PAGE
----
How do you play with a two-month-old baby?
At two months old, babies are still new and kinda awkward. Adorably so. Understandably so. But since they don’t exactly have full control of their little bodies yet, you may be wondering how you play with a two-month-old baby. Fortunately, there are plenty of ways to bond with your baby that — bonus! — also help improve baby’s cognitive, social and emotional development.
Since baby likes colors and patterns now, this is a great month to get down on the floor with your tot and explore their infant gym. Gently clapping your baby’s hands to nursery rhymes like “Pat-a-Cake” is a wonderful (and let’s be real, fun) way to boost hand-eye coordination. Get creative! There are lots of 2-month-old baby activities for your little family to enjoy.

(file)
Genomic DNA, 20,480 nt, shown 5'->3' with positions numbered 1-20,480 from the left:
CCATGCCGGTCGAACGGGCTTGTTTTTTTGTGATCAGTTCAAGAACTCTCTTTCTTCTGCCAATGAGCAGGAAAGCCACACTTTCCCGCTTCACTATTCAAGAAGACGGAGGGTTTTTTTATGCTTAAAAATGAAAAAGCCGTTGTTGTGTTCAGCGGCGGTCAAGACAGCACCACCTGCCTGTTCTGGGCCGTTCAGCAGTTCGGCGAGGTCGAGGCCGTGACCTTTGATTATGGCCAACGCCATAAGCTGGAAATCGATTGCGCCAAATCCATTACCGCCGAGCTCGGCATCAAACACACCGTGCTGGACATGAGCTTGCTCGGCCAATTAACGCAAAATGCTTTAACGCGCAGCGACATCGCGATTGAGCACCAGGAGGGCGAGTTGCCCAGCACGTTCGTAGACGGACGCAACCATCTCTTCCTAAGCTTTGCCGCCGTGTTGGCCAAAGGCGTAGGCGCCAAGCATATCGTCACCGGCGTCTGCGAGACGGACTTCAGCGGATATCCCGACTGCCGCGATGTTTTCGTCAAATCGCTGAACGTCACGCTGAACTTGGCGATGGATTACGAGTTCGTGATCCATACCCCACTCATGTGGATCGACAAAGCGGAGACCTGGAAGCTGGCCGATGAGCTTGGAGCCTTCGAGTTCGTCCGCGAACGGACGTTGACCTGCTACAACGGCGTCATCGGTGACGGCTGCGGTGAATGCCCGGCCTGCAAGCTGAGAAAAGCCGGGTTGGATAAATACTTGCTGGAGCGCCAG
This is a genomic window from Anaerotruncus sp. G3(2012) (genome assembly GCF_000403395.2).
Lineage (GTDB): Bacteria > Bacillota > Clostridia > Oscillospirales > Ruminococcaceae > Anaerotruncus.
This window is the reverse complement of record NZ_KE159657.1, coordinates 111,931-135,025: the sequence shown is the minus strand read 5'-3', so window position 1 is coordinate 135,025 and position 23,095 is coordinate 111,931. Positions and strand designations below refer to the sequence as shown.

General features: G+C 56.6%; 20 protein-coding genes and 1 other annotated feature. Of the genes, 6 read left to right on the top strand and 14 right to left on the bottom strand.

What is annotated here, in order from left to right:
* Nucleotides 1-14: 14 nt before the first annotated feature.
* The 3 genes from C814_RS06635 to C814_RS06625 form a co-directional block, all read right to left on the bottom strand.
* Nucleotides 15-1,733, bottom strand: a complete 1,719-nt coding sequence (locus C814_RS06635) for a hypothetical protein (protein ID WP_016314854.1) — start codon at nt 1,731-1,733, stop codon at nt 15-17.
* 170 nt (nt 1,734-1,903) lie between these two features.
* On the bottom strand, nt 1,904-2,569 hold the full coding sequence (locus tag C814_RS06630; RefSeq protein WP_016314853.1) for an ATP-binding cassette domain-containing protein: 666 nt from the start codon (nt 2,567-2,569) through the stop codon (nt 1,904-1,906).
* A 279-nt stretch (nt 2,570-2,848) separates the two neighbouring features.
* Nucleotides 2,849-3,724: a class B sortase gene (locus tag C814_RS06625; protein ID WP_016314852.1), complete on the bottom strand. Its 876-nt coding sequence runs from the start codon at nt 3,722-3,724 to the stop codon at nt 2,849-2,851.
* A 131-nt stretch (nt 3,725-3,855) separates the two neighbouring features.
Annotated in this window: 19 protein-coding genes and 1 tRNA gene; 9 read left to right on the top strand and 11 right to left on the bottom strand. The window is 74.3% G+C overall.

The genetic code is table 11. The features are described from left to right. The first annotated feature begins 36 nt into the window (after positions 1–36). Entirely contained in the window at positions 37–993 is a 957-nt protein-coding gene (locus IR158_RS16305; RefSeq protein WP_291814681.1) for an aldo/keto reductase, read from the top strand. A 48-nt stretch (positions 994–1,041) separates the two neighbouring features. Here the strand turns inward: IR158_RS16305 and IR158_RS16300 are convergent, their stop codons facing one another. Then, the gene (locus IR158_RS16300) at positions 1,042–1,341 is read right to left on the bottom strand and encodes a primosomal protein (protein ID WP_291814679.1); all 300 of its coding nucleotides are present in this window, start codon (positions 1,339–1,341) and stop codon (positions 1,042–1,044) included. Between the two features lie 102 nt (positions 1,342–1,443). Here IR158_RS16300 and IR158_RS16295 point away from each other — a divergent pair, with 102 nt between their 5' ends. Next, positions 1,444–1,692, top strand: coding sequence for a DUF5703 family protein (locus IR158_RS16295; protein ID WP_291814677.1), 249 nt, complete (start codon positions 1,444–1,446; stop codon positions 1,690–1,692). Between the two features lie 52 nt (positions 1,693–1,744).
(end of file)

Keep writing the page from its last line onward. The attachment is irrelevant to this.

Your 2-Month-Old Baby’s Health
What happens at a 2-month-old checkup?
Happily, baby has another wellness check this month, which means you can ask their pediatrician all of the questions you’ve been Googling in paranoia over the last few weeks. Outside of reassuring you, though, doc will do a few other things. Like last month’s appointment, the doctor will do a physical exam with baby undressed to check baby’s eyes, heart, hips, movements, and more. Baby’s weight, length, and head circumference will be measured and logged.